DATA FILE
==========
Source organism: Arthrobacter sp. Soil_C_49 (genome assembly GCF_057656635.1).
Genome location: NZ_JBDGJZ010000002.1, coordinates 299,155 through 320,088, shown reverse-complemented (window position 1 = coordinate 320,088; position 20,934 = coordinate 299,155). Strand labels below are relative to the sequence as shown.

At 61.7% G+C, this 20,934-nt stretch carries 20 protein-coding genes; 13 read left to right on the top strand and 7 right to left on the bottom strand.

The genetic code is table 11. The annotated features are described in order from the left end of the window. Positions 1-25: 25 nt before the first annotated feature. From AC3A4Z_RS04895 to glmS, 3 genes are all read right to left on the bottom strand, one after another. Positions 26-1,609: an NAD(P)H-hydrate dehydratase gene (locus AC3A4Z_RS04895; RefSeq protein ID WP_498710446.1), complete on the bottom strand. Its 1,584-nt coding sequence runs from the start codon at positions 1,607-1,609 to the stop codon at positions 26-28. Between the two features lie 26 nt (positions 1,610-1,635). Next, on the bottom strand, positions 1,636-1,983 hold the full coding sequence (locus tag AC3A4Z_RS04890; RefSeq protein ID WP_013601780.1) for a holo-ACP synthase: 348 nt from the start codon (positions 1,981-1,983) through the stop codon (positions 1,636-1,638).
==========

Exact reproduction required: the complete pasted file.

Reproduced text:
Source organism: Arthrobacter sp. Soil_C_49 (genome assembly GCF_057656635.1).
Genome location: NZ_JBDGJZ010000002.1, coordinates 299,155 through 320,088, shown reverse-complemented (window position 1 = coordinate 320,088; position 20,934 = coordinate 299,155). Strand labels below are relative to the sequence as shown.

At 61.7% G+C, this 20,934-nt stretch carries 20 protein-coding genes; 13 read left to right on the top strand and 7 right to left on the bottom strand.

The genetic code is table 11. The annotated features are described in order from the left end of the window. Positions 1-25: 25 nt before the first annotated feature. From AC3A4Z_RS04895 to glmS, 3 genes are all read right to left on the bottom strand, one after another. Positions 26-1,609: an NAD(P)H-hydrate dehydratase gene (locus AC3A4Z_RS04895; RefSeq protein ID WP_498710446.1), complete on the bottom strand. Its 1,584-nt coding sequence runs from the start codon at positions 1,607-1,609 to the stop codon at positions 26-28. Between the two features lie 26 nt (positions 1,610-1,635). Next, on the bottom strand, positions 1,636-1,983 hold the full coding sequence (locus tag AC3A4Z_RS04890; RefSeq protein ID WP_013601780.1) for a holo-ACP synthase: 348 nt from the start codon (positions 1,981-1,983) through the stop codon (positions 1,636-1,638).